The fastest mainstream SSD around, just not necessarily one to shake the solid state world.
Not a huge generational leap
Definitely consumer-class SSD
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The Samsung 850 EVO is the latest in its affordable line of performance SSDs and shows Samsung's desire to push the solid state game along, even at the lower end of the price/performance stack.
When it comes to solid state drives Samsung has really nailed its colours to the mast; it's going to be first to market with new technologies, it's going to aggressively drive pricing down and it's going to do it all alone.
To that end, the Samsung 850 Pro was the first consumer SSD to show up with 3D stacked memory making up its various components. The Samsung 850 Evo does this as well, using a new spin of the V-NAND tech for its more affordable range of SSDs. And, when we say affordable, we mean it – it’s one of the most value-minded SSDs on the market today.
This new line of SSDs uses a new generation of 3D V-NAND that revolves around piling chips on top of each other, with ‘through silicon vias’ (TSV), which provides connections directly through the stack. This helps boost the bandwidth, as the connections are physically closer, but also means higher capacity drives are more affordable – they can be made without relying on the ever-shrinking of the NAND modules that make up SSDs.
This new generation of 3D V-NAND, then, has been designed to forge a path to higher capacity SSDs in the coming years. Samsung’s second-gen 3D V-NAND is made up of a full 32 layers stacked atop each other in every module. This means, the Samsung 850 Evo has a total density of 86Gbit.
Now, that's not the highest density NAND you'll find in today's drives - both Crucial and Intel are throwing out drives with 128Gbit density NAND in them and have partnered up to create their own 256Gbit 3D NAND for 2015 - but the difference is Samsung is only using 40nm silicon to get there.
Because of the celebrated shrinking of production processes in all spheres of computing - from processors to memory to graphics chips - it might at first seem like this is a backwards step.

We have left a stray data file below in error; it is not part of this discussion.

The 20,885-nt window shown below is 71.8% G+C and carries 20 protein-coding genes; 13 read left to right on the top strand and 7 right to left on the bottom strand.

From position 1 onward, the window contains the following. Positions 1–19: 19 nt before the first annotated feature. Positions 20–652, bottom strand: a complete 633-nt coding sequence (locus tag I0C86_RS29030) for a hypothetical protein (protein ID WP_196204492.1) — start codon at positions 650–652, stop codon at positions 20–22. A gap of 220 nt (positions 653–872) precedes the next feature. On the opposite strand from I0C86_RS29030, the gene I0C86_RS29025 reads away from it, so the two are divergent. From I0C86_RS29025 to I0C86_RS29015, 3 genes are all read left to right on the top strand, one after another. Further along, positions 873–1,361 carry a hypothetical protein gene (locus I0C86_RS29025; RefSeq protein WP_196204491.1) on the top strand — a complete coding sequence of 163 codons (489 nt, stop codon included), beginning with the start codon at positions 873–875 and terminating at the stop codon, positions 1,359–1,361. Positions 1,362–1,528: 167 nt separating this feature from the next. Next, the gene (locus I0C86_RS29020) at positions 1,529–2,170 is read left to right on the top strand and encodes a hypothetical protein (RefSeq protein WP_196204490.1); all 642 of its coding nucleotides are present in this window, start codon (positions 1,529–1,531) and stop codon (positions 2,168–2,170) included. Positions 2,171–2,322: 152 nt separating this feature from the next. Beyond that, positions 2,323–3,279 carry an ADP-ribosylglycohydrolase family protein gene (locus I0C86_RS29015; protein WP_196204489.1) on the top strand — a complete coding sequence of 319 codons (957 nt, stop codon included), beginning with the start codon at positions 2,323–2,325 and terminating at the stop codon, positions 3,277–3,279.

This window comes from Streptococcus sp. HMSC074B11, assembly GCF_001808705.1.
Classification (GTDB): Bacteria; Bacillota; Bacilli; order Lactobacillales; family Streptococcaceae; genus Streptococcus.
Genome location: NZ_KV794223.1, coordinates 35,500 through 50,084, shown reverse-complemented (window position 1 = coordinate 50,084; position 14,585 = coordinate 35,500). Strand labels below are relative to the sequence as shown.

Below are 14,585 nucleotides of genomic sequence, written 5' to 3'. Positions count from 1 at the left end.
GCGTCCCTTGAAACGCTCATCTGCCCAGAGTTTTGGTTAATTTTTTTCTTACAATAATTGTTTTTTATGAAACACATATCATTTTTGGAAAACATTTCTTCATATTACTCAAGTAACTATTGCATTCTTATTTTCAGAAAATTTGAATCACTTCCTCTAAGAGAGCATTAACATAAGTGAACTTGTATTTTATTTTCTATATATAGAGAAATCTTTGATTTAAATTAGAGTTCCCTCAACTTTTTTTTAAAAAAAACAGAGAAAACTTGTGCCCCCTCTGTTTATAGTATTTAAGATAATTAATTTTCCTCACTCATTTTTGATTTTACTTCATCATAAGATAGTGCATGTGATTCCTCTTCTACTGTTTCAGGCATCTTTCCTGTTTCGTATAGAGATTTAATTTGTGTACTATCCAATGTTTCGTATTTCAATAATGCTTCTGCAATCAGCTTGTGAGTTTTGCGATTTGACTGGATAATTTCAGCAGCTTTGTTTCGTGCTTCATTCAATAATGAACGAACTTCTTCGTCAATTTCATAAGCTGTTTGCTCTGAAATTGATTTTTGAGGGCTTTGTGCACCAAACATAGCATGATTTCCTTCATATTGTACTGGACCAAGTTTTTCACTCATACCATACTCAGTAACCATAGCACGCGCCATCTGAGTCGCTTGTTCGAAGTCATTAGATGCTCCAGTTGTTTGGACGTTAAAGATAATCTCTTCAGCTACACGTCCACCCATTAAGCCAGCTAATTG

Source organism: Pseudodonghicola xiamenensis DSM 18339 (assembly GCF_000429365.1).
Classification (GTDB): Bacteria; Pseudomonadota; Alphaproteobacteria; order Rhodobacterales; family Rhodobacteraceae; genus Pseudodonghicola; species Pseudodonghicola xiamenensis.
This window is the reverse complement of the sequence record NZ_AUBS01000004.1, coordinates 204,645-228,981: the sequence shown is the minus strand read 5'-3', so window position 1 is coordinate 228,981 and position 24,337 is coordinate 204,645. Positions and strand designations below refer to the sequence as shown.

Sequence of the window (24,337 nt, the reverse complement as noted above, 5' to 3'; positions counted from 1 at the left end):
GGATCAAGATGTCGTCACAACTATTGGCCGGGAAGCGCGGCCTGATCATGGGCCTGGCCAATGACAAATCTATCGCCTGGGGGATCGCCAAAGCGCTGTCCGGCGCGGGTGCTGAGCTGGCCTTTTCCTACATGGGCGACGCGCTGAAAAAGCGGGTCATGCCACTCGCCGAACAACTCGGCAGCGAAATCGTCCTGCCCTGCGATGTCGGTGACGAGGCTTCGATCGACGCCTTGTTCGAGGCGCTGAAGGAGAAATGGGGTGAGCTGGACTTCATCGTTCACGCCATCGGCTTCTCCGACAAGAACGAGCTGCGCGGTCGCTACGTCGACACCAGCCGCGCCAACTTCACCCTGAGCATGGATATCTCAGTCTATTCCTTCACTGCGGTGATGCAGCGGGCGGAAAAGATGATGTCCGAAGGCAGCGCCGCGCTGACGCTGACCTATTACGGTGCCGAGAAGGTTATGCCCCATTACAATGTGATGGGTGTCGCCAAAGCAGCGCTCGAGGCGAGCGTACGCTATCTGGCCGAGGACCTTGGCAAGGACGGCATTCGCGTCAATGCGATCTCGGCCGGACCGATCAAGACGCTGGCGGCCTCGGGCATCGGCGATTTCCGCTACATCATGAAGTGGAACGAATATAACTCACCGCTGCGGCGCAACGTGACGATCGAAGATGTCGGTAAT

We have, after all, become used to using 19nm NAND in our SSDs, even going as low as 16nm, so using a production process that's more than twice as large would surely undo all the performance and efficiency boosts we picked up along the way down.
But because of 3D V-NAND's ability to hit these high densities with such chunky lithography, combined with the bandwidth boosts of the TSVs inside the stacked modules, the larger dies don't have any impact on relative performance.
The efficiency gains from previous production shrinks are also largely offset by the power reductions in the switch from 2D to 3D NAND.
Samsung estimates a 30% reduction in operational power with the Samsung 850 EVO compared with the older Samsung 840 EVO.
The 40nm process comes into its own though when we start talking about endurance.
The biggest benefit is the fact the larger production processes are more reliable and longer-lived than their smaller descendants. When you're making the switch, as Samsung is, from the 2-bit multi-layer cell (MLC) design of its higher-end 850 Pro to the less-robust 3-bit MLC, any endurance boost is welcome.
Traditionally 3-bit MLC doesn't last so long as the 2-bit kind, which is why you'll see the Samsung 850 Pro rocking a full ten-year warranty.
With the 40nm 3-bit MLC of the Samsung 850 EVO it does have a shorter five-year warranty, but that's still a good deal longer than the rest of the affordable SSD world with their three-year hedged bets.